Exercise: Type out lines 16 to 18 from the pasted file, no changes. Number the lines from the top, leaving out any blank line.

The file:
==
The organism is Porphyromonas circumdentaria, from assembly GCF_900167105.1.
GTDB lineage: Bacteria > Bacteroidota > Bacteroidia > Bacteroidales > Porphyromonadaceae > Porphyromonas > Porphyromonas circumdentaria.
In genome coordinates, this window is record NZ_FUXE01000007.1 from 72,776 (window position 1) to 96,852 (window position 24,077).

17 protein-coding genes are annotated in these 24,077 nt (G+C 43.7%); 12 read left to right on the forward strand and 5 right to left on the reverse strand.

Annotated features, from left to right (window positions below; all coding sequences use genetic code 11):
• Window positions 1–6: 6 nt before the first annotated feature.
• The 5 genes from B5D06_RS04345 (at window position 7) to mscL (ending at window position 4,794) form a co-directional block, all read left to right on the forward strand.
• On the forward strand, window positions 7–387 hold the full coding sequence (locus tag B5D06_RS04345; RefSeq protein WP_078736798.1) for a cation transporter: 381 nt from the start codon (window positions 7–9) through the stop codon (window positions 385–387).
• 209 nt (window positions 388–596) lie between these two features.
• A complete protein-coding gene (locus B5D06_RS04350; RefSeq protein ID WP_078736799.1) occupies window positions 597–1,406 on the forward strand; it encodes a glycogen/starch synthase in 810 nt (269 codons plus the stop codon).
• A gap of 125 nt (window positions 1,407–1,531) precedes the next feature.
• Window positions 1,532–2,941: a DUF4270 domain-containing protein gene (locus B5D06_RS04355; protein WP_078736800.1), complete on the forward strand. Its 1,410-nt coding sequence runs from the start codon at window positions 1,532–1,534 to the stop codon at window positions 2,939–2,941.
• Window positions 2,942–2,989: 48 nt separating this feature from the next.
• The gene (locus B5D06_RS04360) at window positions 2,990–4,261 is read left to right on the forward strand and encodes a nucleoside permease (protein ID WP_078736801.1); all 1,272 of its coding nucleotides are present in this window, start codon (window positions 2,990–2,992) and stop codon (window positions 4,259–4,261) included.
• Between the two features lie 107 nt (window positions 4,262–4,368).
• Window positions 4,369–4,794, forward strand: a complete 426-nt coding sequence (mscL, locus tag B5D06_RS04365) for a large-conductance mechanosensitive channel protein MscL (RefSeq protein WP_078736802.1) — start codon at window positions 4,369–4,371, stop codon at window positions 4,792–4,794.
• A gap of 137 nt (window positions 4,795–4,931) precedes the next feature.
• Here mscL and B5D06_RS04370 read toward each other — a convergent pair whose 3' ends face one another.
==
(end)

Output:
• Window positions 4,369–4,794, forward strand: a complete 426-nt coding sequence (mscL, locus tag B5D06_RS04365) for a large-conductance mechanosensitive channel protein MscL (RefSeq protein WP_078736802.1) — start codon at window positions 4,369–4,371, stop codon at window positions 4,792–4,794.
• A gap of 137 nt (window positions 4,795–4,931) precedes the next feature.
• Here mscL and B5D06_RS04370 read toward each other — a convergent pair whose 3' ends face one another.